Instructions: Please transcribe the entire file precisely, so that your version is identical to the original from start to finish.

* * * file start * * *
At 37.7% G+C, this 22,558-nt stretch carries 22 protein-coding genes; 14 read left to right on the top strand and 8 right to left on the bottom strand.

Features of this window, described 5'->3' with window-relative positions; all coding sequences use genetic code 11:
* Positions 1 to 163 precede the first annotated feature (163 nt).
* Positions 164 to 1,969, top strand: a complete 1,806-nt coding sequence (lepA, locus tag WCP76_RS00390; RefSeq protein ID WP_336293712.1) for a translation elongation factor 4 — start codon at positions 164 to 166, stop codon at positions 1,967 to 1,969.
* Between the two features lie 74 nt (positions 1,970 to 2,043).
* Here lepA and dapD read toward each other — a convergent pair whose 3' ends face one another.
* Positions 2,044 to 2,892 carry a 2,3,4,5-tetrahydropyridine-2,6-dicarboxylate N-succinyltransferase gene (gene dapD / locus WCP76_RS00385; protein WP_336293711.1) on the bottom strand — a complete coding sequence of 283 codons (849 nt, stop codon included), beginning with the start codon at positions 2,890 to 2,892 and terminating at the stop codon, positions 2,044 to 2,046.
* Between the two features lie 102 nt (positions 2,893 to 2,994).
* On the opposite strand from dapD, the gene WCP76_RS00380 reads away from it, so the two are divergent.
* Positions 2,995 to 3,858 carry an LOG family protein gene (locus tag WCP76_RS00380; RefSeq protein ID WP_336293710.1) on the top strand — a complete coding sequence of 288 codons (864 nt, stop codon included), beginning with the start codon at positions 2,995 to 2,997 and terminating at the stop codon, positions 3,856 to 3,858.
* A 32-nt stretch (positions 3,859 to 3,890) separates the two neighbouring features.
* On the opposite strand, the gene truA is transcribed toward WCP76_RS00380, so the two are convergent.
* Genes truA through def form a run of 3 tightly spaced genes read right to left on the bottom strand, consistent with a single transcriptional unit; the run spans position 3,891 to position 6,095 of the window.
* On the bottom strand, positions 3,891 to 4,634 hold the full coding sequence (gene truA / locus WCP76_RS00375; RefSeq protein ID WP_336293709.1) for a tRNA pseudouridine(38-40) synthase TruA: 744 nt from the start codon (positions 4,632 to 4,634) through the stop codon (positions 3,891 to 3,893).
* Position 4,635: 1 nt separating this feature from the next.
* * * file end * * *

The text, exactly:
At 37.7% G+C, this 22,558-nt stretch carries 22 protein-coding genes; 14 read left to right on the top strand and 8 right to left on the bottom strand.

Features of this window, described 5'->3' with window-relative positions; all coding sequences use genetic code 11:
* Positions 1 to 163 precede the first annotated feature (163 nt).
* Positions 164 to 1,969, top strand: a complete 1,806-nt coding sequence (lepA, locus tag WCP76_RS00390; RefSeq protein ID WP_336293712.1) for a translation elongation factor 4 — start codon at positions 164 to 166, stop codon at positions 1,967 to 1,969.
* Between the two features lie 74 nt (positions 1,970 to 2,043).
* Here lepA and dapD read toward each other — a convergent pair whose 3' ends face one another.
* Positions 2,044 to 2,892 carry a 2,3,4,5-tetrahydropyridine-2,6-dicarboxylate N-succinyltransferase gene (gene dapD / locus WCP76_RS00385; protein WP_336293711.1) on the bottom strand — a complete coding sequence of 283 codons (849 nt, stop codon included), beginning with the start codon at positions 2,890 to 2,892 and terminating at the stop codon, positions 2,044 to 2,046.
* Between the two features lie 102 nt (positions 2,893 to 2,994).
* On the opposite strand from dapD, the gene WCP76_RS00380 reads away from it, so the two are divergent.
* Positions 2,995 to 3,858 carry an LOG family protein gene (locus tag WCP76_RS00380; RefSeq protein ID WP_336293710.1) on the top strand — a complete coding sequence of 288 codons (864 nt, stop codon included), beginning with the start codon at positions 2,995 to 2,997 and terminating at the stop codon, positions 3,856 to 3,858.
* A 32-nt stretch (positions 3,859 to 3,890) separates the two neighbouring features.
* On the opposite strand, the gene truA is transcribed toward WCP76_RS00380, so the two are convergent.
* Genes truA through def form a run of 3 tightly spaced genes read right to left on the bottom strand, consistent with a single transcriptional unit; the run spans position 3,891 to position 6,095 of the window.
* On the bottom strand, positions 3,891 to 4,634 hold the full coding sequence (gene truA / locus WCP76_RS00375; RefSeq protein ID WP_336293709.1) for a tRNA pseudouridine(38-40) synthase TruA: 744 nt from the start codon (positions 4,632 to 4,634) through the stop codon (positions 3,891 to 3,893).
* Position 4,635: 1 nt separating this feature from the next.